Critics have long argued that all art is political, a statement and motivation for society to change. Others counter that art is simply aesthetics and medium with no ideological agenda attached.
Artist Vitus Shell is straight up political.
His first funded solo museum exhibition, “‘Bout it ‘Bout it, The Political Power of Just Being,” is on view at the Paul and Lulu Hilliard University Art Museum in Lafayette. The 17 portraits and one mural are painted on paper, cut out then composed on backgrounds of collages.
This art has a gravitational pull that can’t be ignored.
“The title came first,” said Shell. “I knew the idea I wanted to play around with.”
“Bout it, ‘Bout it,” a reference to rapper Master P, means being about this thing or what the show is about. The rest, "The Political Power of Just Being," refers to looking at issues and equality in a specific sense.
“I started the photos in late 2018,” said Shell. “I did a call for models, and about 23 participated. I knew them when I saw them. I look for that swag. You can’t explain it.”
A Monroe native, the 41-year-old artist has shown at the McKenna Museum of African-American Art in New Orleans; in Houston, Dallas, Memphis, Los Angeles and at New York's CUE Art Foundation for upcoming artists. He attended the Memphis College of Art and the University of Mississippi graduate school. Most of his work is portrait based.
“I was thinking about the history of portraiture and who was able to participate — the wealthy and important. I wanted to take everyday people and put them in that conversation,” Shell said.
His models, all from the Lafayette area, include DJ Chelsea Brown, who modeled for “Life, Liberty, and the Pursuit of Happiness," along with rapper Keido Bling, Chase Julien and Malika Taylor, a marketing intern.
Shell said his work originates from a mix of emotions.
“Frustration, pride, a slew of feelings,” he said. “The idea of being black at Starbucks and the police are called. Barbecuing and the police are called. How the black body just can’t be hanging out. Even black people policing each other, as in mothers telling sons not to dress or behave a certain way. Policing that happens to black folks inside and outside the community.”
“Sometimes it doesn’t matter what you do, people have pre-conceived notions.”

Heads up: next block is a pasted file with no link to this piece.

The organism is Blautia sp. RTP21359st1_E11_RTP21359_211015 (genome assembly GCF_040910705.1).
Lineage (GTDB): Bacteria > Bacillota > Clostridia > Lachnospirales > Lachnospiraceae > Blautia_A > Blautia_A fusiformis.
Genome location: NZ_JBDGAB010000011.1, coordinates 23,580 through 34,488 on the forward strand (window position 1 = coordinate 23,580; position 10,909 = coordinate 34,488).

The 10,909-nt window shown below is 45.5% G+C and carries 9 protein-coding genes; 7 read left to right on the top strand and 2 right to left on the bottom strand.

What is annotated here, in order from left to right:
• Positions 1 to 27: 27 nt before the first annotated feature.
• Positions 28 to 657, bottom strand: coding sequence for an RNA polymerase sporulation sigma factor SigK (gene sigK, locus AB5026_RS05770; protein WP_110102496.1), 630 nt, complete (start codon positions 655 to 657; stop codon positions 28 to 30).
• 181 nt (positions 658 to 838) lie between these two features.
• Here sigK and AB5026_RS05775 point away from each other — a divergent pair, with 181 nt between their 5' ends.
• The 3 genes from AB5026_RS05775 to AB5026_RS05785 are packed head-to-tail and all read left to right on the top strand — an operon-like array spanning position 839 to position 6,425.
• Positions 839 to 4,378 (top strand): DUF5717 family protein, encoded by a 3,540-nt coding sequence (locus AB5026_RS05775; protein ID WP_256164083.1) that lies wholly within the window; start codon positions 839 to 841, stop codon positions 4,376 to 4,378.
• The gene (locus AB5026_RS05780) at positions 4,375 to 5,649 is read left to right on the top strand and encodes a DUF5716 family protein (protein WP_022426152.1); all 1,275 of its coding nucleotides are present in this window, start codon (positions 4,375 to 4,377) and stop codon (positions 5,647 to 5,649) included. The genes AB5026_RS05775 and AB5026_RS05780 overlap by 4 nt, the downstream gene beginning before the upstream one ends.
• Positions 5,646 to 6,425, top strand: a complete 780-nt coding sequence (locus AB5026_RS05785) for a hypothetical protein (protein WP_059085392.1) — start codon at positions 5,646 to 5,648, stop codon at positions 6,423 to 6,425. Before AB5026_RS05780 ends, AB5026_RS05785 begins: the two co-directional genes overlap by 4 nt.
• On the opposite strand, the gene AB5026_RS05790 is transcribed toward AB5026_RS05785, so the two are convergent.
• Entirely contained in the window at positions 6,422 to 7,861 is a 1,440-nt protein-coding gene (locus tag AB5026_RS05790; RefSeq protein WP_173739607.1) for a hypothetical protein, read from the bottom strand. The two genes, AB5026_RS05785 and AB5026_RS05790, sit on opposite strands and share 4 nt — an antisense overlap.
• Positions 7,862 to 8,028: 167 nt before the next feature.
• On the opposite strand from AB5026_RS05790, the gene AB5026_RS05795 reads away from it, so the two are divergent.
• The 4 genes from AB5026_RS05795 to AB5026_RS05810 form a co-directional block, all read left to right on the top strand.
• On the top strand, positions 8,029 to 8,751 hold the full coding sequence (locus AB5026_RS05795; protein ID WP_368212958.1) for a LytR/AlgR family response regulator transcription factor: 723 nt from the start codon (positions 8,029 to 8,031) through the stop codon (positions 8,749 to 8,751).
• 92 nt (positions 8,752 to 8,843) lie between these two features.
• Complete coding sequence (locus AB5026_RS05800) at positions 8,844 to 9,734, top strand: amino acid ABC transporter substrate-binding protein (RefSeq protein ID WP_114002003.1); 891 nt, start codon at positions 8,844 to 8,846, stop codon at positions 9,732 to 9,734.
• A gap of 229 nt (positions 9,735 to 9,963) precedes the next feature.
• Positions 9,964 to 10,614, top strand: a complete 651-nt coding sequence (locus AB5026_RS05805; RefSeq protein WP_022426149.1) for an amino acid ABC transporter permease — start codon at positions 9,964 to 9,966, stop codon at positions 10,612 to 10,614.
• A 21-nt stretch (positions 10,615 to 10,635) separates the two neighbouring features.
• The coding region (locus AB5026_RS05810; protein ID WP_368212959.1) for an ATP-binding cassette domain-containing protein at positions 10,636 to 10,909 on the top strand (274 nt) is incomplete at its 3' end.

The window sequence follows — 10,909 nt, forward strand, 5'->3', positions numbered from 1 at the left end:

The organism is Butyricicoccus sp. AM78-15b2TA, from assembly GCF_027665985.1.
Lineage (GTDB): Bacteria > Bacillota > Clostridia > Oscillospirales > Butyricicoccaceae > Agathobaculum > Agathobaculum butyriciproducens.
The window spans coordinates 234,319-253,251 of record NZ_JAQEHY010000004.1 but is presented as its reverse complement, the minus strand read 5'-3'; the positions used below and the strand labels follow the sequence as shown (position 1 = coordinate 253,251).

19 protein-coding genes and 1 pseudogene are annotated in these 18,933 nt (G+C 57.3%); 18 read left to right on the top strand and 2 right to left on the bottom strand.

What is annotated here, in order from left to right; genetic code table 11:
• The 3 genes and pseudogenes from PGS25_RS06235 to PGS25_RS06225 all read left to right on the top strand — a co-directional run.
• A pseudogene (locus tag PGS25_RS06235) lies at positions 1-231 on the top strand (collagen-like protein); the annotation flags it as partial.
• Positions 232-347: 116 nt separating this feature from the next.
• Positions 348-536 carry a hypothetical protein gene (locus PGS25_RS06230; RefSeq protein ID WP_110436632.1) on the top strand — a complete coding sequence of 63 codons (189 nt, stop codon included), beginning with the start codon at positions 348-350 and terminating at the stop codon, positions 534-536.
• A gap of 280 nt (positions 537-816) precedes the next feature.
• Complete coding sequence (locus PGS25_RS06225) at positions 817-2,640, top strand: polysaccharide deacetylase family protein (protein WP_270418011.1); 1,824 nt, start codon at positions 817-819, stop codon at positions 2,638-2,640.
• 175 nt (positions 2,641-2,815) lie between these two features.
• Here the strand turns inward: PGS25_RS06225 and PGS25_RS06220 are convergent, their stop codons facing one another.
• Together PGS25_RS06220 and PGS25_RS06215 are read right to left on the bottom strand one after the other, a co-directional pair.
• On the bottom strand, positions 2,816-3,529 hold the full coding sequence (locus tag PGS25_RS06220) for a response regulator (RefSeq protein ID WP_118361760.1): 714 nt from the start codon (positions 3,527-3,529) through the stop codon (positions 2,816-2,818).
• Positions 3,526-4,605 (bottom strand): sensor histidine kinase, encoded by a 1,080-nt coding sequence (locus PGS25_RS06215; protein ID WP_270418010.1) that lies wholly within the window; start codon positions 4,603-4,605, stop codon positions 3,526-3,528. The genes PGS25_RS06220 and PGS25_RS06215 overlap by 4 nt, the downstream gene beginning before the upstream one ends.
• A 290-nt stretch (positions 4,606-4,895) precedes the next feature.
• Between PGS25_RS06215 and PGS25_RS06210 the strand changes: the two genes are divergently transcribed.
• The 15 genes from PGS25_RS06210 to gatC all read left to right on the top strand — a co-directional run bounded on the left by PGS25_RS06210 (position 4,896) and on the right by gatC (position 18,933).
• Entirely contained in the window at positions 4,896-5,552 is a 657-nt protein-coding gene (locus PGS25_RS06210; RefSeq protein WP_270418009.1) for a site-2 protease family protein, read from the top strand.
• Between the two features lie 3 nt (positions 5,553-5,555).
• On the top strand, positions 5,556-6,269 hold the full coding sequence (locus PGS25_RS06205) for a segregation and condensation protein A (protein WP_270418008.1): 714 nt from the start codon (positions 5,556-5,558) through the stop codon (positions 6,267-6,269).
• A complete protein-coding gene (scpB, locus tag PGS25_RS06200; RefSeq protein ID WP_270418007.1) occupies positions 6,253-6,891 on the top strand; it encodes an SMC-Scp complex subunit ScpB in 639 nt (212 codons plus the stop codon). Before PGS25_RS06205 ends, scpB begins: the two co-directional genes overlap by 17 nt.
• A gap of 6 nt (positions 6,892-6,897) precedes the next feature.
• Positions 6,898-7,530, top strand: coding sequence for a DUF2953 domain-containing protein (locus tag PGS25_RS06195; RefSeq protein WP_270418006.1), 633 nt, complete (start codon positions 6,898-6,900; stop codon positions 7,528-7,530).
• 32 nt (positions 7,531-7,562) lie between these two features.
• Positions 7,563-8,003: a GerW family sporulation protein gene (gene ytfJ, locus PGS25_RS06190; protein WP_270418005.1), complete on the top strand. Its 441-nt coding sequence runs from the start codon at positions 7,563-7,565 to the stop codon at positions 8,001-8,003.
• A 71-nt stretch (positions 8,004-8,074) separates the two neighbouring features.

The 10-by-24-foot mural “Gold Everything” is based on the song by Trinidad James and was painted by Shell in just two days. It will be painted over at the end of the exhibition.
The female subject in “All the Way” radiates, while “Not New to This, Tru to This” is one of Shell’s favorites.
“It’s her pose, her inner beauty,” he said. “It was easy working with her.”
Shell scoured antique and second-hand stores for his background materials. People also give him magazines — Ebony, old Saturday Evening Posts — most of which are vintage.
The effect he creates is improvised, that of paste-up graffiti, yet with the stateliness of a religious icon.
“When people couldn’t afford wallpaper, they used newsprint,” said Shell “It’s the things around us that we absorb. The environment in constant flux. Making a connection between past and present.”
Museum curator Ben Hickey said he chose Shell's work for lots of different reasons.
“It’s culturally important, black bodies exhibited in a fine art context," Hickey said. "Normally when you see a gilded frame, it doesn’t have a black person in it.”
The artist and the curator met in 2011 when Shell was artist in residence at Masur Museum of Art in Monroe where Hickey was curator of collections and exhibitions.
Hickey has been involved in the exhibition since the photo shoots and has intentionally hung the work at 66 inches high rather than the usual 60-inch center.
“You’re looking up in a reverent way at everyday people,” he said. “People seeing themselves, figuratively and literally, more of an empowering look at black culture having normal experiences. You’re as defined by your group as you are by others. Normalizing and accepting difference is what we’re after.”
There are plans for the exhibit to travel after it closes in May. All of the work is ongoing and there’s going to be more, as well as the hope of a shared humanity among viewers, Shell said.
"With the work, I’m not just focusing on the negative. I’m giving the subjects a chance to exist,” the artist said. “I’m hoping when people see it, they see the beauty in the portraits and connect it to others they see are similar. These people are just people. How people criminalize, how you 'other' them, it’s a thing they need to deal with.”
“We can have a better relationship as a society and not latch onto the dark side of communities.”
‘Bout It ‘Bout It, The Political Power of Just Being'
An exhibition by artist Vitus Shell
WHEN: 9 a.m.to 5 p.m. Tuesdays, Thursdays, Fridays; 9 a.m. to 8 p.m. Wednesdays; 10 a.m. to 5 p.m. Saturdays. Through May 2
WHERE: Paul and Lulu Hilliard Art Museum, 710 E. St. Mary Blvd, Lafayette
INFORMATION: (337) 482-2278, hilliardmuseum.org